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Seeking a place for Monitoring, Evaluation and Learning within a think tank’s institutional strategy

[Editor’s note: This post was written by Utica Stella, Communication Assistant at the Institute for Public Policy (IPP) from Republic of Moldova. It is part of a series of reflections from participants and facilitators of the Online training to strengthen Monitoring, Evaluation and Learning on policy influence, supported by the Think Tank Fund and the Think Tank Initiative.]

 

The online course on Monitoring, Evaluation and Learning has been a valuable and in the same time – challenging experience. The challenging character has been provided by questioning the impact that we produce within our societies as think tanks and civil society organizations and as individuals working within those organizations. The questions have not addressed the mere existence or non-existence of such an impact, but the way we define “impact/change”, measure it, register it, share it, the way we formulate the policy goals and consequently, the tools we engage for observing them, etc.

By ehcsimred at Flickr.com under CC license

By ehcsimred at Flickr.com under CC license

Many of these questions have found a response during this course while answering others will require systematic individual and collective efforts at the level of the organization. Overall, the course provides an answer to one of the basic dilemmas “Why monitor, evaluate and learn?” and once you figure your own answer to this one, it engages yourself in finding how you do that.

As a think tank providing policy recommendations, policy prioritization, policy research and policy advice at national level, we had established some informal policy goals and sometimes monitored their results, but mainly for meeting grant institutions’ requirements and not as an independent institutional effort. In this context, this course has helped us, as an organization, define the nature of the policy influence we want to monitor and evaluate, set the exact priorities and interests in terms of MEL, and formulate our first MEL system for a research programme.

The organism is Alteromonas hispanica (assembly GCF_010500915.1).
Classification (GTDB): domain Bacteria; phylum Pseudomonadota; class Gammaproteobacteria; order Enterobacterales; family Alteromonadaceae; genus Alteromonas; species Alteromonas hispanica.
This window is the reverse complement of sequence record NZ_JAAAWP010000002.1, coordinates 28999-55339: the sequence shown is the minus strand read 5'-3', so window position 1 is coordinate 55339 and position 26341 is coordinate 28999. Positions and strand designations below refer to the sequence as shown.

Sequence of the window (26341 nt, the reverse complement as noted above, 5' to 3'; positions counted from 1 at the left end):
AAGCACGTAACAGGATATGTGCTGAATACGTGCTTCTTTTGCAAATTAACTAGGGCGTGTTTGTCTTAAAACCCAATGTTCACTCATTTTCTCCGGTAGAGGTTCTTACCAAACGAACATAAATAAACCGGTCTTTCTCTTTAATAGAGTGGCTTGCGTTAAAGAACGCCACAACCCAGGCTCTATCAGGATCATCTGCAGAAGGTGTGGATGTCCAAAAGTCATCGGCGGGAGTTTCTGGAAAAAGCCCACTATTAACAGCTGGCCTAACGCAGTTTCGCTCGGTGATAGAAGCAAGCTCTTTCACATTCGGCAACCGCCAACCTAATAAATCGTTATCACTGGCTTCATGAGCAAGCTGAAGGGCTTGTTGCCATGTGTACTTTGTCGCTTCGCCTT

In addition, this course has coincided with our current efforts on the development of an institutional strategy based on a detailed assessment of each component: image, human resources, financial resources, governance, partners, beneficiaries, operational management, etc. Thus, many monitoring, evaluating and learning mechanisms presented and explained during the course have been emphasized during the institutional evaluation process and some of them have been agreed to be implemented in the future.

As in the case of many other organizations, the main obstacle or weakness in the way of a formalized MEL system has been identified as the lack of human and financial resources. So, in order to attenuate this impediment, we have decided, as a starting point, to implement certain changes that do not require additional financial resources. I will share two of them:

  • Introduce a budget line within each project (if it is possible) for monitoring and evaluating the influence of public policies or the impact of the project products. For many donors this could prove feasible for two reasons: it measures their input at a wider level (not only through the reports made by the organization), but also through the eyes of the beneficiaries and subsequently, it provides justification for future investments at the national level.
  • Also, we have decided that the elaboration of a MEL plan or strategy based on a certain approach (to be decided) is necessary to be applied for each project, especially in the planning stage.

Good luck to all of you! Enjoy your MEL experience!

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